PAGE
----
United States & the struggle for Tamil Eelam
Appeal to US Secretary of State
Dr. Muthuvel Chelliah, Columbia, MD.
2 June 2006
Chelliah's sentiments are clearly heartfelt. But the harsh reality is the
dilemma which he points out in his concluding remarks: 'We (the US)
truly don't care for human rights and democracy in the world; we just use it
as a tool to further our foreign policy agenda. Should I say to my children
that? Are we that way? I hope not. So sad.'
What should I say to my children? What indeed - if we
are to maintain our self image of honest and humane parents concerned to
educate our children to be honest and humane and take pride in the country
to which they belong.
There may be a need for all Tamils to truly understand
the pillars of US foreign policy so that they may question the
underlying premises and then respond in an effective and meaningful way to
the challenges that the Tamils face as a people. The words of Aurobindo come
to mind -
".. Petitioning which we have so long followed, we reject as
impossible - the dream of timid experience, the teaching of false friends..
foolish to reason, false to experience.... It is a vain dream to suppose
that what other nations have won by struggle and battle, by suffering and
tears of blood, we shall be allowed to accomplish easily, without terrible
sacrifices, merely by spending the ink of the journalist and petition framer
and the breath of the orator. Petitioning will not bring us one yard nearer
Sri Aurobindo, 1907"
Honorable Madame Secretary of State,
I will be very much obliged if this letter can reach your kind
attention or at least reach someone of influence in your office.
The Tamils are one of the most ancient people of the world, with a
that are second to none, no matter where they live. In general they
are among the most law abiding, most educated, successful and
productive people. I am a proud American Tamil, been here in the US
for long as a legal tax paying citizen. I strictly believe in
following ‘all the laws of this land’ even if I do not agree with a
few. I am very proud I am an American first then everything else. I
raise my children that way. But I do have a heart which can see
right from wrong. I believe in freedom of speech and expression.
Hence I am writing this letter. I am privileged to live in this
country of ours, where an ordinary citizen can write to the esteemed
U.S. Secy. of State and express his/her thoughts and opinions about
our foreign policy without fear of persecution.
Regard our US policy in Sri Lanka, about that civil war going on
there, I am confused. I just cannot come to peace with what is going
on, after all I can speak Tamil as a second language and hence the
concern about the situation there, even thought I am not of Sri
Lankan origin. Please understand that my concern is analogous to,
say an American Jew (or a person of any other race) concerned about
the well being of the Jews around the world.
During the past thirty years or so, when over 60000 minority Tamils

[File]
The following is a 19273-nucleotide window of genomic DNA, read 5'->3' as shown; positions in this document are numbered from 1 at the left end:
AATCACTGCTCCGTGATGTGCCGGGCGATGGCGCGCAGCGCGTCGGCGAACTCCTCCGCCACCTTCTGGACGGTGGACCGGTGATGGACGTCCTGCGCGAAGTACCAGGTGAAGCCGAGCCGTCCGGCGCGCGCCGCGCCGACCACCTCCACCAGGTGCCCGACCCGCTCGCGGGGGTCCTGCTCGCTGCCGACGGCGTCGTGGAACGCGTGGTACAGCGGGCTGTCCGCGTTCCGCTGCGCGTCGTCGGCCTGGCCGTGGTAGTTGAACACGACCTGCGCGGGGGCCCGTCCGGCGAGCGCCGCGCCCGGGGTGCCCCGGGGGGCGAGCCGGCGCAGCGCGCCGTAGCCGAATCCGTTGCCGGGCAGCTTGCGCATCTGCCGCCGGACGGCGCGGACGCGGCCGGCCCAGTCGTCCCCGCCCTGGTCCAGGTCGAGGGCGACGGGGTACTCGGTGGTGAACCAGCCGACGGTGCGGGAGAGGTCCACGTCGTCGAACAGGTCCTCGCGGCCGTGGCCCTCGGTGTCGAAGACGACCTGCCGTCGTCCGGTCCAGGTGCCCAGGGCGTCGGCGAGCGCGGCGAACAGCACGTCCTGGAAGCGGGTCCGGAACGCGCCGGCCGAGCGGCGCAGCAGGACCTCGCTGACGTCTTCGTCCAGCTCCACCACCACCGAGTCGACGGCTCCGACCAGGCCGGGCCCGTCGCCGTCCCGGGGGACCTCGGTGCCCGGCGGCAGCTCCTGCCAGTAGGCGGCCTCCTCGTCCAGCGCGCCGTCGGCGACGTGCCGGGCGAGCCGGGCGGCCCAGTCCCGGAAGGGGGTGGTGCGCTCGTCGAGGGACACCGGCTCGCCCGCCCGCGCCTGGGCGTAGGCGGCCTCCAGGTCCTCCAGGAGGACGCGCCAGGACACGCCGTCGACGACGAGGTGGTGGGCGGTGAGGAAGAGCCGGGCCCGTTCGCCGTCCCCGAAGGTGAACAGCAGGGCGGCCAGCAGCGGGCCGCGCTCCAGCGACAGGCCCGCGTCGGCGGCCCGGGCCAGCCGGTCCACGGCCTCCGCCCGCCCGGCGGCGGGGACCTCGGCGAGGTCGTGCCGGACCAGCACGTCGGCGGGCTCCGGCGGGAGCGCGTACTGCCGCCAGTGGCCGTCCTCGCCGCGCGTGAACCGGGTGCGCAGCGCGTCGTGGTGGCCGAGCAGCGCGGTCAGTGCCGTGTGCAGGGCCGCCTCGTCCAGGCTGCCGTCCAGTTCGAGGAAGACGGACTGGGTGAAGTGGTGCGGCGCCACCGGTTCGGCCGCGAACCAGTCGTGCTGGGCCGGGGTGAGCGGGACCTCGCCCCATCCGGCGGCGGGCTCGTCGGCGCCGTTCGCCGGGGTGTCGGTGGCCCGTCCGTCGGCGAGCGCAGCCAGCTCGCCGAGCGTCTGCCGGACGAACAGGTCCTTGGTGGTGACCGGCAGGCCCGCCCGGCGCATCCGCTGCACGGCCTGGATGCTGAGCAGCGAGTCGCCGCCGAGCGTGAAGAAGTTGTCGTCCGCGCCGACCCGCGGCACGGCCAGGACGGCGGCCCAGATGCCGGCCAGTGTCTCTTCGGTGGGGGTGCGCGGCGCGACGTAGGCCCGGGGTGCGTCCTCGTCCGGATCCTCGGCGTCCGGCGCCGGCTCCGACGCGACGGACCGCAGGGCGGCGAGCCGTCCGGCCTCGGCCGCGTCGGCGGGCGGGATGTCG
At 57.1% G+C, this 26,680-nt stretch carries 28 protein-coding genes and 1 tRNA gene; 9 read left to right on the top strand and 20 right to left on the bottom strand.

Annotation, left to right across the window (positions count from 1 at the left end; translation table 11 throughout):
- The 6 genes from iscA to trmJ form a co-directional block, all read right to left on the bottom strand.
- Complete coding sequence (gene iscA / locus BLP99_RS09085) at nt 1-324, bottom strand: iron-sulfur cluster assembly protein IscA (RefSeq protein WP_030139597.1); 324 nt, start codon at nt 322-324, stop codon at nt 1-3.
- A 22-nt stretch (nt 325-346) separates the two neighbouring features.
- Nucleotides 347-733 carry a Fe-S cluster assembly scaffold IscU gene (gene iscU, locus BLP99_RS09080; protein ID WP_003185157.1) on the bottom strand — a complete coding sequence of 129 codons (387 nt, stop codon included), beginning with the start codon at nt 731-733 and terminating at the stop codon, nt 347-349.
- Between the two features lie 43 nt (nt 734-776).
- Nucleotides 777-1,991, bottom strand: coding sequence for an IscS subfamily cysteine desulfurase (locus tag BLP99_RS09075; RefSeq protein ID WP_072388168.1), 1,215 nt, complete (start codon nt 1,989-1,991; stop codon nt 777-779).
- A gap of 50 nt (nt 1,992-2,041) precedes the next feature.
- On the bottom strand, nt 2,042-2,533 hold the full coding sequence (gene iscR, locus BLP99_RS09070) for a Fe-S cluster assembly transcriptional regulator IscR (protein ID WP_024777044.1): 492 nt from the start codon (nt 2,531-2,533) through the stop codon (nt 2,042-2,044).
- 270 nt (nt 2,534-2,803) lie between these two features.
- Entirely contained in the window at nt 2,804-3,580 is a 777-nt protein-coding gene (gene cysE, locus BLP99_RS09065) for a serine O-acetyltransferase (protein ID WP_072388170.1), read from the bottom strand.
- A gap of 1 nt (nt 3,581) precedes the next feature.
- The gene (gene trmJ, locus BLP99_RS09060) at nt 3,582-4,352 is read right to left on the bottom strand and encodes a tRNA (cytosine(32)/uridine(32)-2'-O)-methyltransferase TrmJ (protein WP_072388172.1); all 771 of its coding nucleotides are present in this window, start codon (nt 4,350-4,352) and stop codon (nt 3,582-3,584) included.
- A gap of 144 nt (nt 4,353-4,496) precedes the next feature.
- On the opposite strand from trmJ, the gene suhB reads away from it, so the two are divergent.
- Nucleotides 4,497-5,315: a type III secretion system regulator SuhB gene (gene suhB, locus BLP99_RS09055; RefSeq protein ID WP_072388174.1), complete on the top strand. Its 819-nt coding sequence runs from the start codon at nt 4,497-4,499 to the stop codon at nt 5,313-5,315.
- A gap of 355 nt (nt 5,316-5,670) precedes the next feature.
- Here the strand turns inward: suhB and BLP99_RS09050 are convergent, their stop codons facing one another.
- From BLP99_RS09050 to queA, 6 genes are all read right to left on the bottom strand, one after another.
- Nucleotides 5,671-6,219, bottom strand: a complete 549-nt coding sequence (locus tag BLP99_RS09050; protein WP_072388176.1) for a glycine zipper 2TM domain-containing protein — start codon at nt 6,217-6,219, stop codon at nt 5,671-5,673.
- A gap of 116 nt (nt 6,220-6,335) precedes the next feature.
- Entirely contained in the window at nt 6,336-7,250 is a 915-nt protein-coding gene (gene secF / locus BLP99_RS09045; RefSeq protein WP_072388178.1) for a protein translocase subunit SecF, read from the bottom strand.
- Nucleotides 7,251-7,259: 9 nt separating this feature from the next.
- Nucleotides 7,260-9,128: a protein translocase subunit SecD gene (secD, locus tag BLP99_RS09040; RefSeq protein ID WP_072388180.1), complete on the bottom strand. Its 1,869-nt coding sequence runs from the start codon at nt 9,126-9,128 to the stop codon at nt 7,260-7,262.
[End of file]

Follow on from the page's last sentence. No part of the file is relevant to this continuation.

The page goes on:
were slowly being persecuted as second class citizens and murdered
in genocide acts, by the majority Sinhalese government and its army,
several hundred thousands of them feeling the country and taking
refuge all over the world, our US government did not care and did
not do anything. May be attitude was that, after all the several
thousand Tamils who died, women and children included not in any way
useful to the U.S. foreign policy interests.
In the early years of the struggle, the Tamils tried peaceful
Gandhian ways from being discriminated at, and to get 'equal citizen
status' - well, you know how it worked out and the rest the history
of civil war. All this time, the US didn't get involved. All this
time the Tamils were begging the international community to get
involved and see their sufferings. But the SL government called it
their internal affair and we listened to them and did not get
involved. We were doing business with that oppressive regime as
usual. If our government really cared about the
genocide and human rights violations we would not have wasted
those 60000+ lives. What happened to our country’s conscience? Does
not being quiet on the genocide of Tamils issue during all these
years imply complicity with that repressive regime?
But now finally when the Tamils are ready to defend themselves on
their own, our government is willing to provide military assistance
to the oppressing Sri Lankan government Why help them now? Because
Sri Lanka is afraid of the Tamil’s determination and is asking us
for help. And we listen to them again. In other words, we will
always listen and help that oppressive regime, then and now. Forget
the Tamils and their cry for help, right? Does America have a heart?
Do we have a conscience? Sorry, We used to have that. Oh my God!
What has become of us?
You know Honorable Madame Secretary, recently, Amnesty International
condemned SL government for colluding with paramilitary forces in
the killing of dozens of Tamil civilians, including women and
children -some of the pictures were so horrifying where civilian
parents were shot in their family rooms as they were trying to
protect their little ones. Please tell me, as my children ask me to
explain this, our government’s policy – what can I say? Well, this
is not the great country it used to be. We truly don't care for
human rights and democracy in the world; we just use it as a tool to
further our foreign policy agenda. Should I say my children that?
Are we that way? I hope not. So sad.
Sincerely, With tears
A concerned and confused American